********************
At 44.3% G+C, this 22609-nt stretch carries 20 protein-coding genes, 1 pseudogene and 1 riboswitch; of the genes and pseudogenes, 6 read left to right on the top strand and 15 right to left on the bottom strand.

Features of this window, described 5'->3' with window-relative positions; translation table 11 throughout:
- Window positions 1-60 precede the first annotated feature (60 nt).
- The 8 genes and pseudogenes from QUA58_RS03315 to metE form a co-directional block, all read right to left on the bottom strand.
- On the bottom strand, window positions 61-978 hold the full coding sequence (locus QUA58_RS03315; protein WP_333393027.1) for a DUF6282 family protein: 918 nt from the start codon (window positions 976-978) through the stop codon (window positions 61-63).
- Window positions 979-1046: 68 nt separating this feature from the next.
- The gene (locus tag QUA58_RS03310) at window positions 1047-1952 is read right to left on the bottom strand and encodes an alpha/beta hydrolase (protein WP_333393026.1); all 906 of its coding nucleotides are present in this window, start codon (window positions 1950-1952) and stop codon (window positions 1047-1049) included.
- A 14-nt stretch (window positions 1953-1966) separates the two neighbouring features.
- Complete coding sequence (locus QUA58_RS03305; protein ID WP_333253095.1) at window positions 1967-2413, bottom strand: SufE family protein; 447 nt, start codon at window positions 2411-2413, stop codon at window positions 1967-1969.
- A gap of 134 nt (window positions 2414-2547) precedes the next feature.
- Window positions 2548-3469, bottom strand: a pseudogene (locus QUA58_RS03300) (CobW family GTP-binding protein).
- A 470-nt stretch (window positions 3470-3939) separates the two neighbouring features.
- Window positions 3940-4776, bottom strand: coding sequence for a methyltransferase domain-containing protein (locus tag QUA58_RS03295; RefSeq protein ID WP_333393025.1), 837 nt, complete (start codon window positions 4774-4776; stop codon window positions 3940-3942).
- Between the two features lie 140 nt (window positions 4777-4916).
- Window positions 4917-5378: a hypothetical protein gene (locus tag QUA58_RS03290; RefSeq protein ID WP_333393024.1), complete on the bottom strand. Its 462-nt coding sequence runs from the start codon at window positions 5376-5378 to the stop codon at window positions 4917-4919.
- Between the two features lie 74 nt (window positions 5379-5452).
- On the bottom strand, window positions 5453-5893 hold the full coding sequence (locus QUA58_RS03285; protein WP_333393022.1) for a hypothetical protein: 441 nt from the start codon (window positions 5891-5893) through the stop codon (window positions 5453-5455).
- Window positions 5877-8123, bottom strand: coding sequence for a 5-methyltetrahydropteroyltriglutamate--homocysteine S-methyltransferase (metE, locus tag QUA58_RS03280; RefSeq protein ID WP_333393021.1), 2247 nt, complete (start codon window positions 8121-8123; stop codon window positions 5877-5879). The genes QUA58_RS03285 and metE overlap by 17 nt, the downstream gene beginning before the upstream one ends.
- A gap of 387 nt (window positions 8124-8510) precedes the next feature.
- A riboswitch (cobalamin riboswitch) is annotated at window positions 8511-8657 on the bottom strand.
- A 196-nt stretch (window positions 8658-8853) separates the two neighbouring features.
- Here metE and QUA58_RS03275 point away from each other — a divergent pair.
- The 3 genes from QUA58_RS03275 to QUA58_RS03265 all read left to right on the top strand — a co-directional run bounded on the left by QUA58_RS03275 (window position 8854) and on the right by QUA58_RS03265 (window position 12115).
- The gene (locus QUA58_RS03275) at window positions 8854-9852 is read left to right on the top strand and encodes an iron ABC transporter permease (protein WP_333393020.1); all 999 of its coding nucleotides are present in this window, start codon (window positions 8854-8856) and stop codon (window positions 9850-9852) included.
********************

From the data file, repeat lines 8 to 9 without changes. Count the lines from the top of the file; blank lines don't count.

- A 14-nt stretch (window positions 1953-1966) separates the two neighbouring features.
- Complete coding sequence (locus QUA58_RS03305; protein ID WP_333253095.1) at window positions 1967-2413, bottom strand: SufE family protein; 447 nt, start codon at window positions 2411-2413, stop codon at window positions 1967-1969.